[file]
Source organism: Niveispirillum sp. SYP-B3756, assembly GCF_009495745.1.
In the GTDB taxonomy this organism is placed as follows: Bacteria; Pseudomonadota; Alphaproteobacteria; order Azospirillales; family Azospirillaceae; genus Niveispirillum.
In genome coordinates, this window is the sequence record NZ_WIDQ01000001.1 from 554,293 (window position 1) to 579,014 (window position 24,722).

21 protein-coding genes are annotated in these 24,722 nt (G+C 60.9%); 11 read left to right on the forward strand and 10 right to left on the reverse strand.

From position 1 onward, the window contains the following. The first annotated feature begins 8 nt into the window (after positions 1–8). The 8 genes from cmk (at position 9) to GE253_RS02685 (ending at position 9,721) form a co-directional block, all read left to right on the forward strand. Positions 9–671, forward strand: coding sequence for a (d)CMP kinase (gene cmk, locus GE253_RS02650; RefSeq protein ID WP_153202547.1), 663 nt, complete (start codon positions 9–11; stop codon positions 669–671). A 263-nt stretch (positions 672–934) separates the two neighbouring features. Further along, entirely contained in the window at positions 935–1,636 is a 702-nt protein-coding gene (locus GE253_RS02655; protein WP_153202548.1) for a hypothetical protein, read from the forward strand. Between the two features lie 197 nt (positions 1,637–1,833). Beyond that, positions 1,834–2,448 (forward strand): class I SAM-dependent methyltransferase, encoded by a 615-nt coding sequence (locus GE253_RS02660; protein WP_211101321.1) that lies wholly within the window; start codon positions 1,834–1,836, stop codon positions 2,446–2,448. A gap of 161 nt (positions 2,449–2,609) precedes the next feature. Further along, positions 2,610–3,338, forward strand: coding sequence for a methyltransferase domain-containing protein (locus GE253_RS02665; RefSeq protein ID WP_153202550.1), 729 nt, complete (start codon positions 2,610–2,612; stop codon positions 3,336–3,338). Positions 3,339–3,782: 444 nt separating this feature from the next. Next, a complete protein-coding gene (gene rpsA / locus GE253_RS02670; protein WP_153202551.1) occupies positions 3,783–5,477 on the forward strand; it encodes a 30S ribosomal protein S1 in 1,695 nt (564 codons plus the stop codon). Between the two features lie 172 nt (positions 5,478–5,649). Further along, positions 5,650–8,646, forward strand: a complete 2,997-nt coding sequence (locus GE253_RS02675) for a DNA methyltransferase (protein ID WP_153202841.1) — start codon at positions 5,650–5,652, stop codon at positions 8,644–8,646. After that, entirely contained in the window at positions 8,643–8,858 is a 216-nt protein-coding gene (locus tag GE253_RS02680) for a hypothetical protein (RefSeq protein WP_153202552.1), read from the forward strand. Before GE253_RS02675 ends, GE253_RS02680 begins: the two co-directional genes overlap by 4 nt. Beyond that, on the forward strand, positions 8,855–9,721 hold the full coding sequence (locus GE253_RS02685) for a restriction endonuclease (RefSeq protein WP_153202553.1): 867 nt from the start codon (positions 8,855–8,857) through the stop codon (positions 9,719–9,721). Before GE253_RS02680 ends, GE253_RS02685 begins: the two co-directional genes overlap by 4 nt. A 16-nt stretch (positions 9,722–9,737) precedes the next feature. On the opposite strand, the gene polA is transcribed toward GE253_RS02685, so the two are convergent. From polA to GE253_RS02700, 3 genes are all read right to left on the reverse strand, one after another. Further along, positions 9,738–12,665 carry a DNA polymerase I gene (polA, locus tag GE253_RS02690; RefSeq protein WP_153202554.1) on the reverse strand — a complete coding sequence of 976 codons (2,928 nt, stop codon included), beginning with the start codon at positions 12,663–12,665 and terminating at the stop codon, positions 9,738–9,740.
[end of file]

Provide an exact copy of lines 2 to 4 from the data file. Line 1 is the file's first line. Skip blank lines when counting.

In the GTDB taxonomy this organism is placed as follows: Bacteria; Pseudomonadota; Alphaproteobacteria; order Azospirillales; family Azospirillaceae; genus Niveispirillum.
In genome coordinates, this window is the sequence record NZ_WIDQ01000001.1 from 554,293 (window position 1) to 579,014 (window position 24,722).

21 protein-coding genes are annotated in these 24,722 nt (G+C 60.9%); 11 read left to right on the forward strand and 10 right to left on the reverse strand.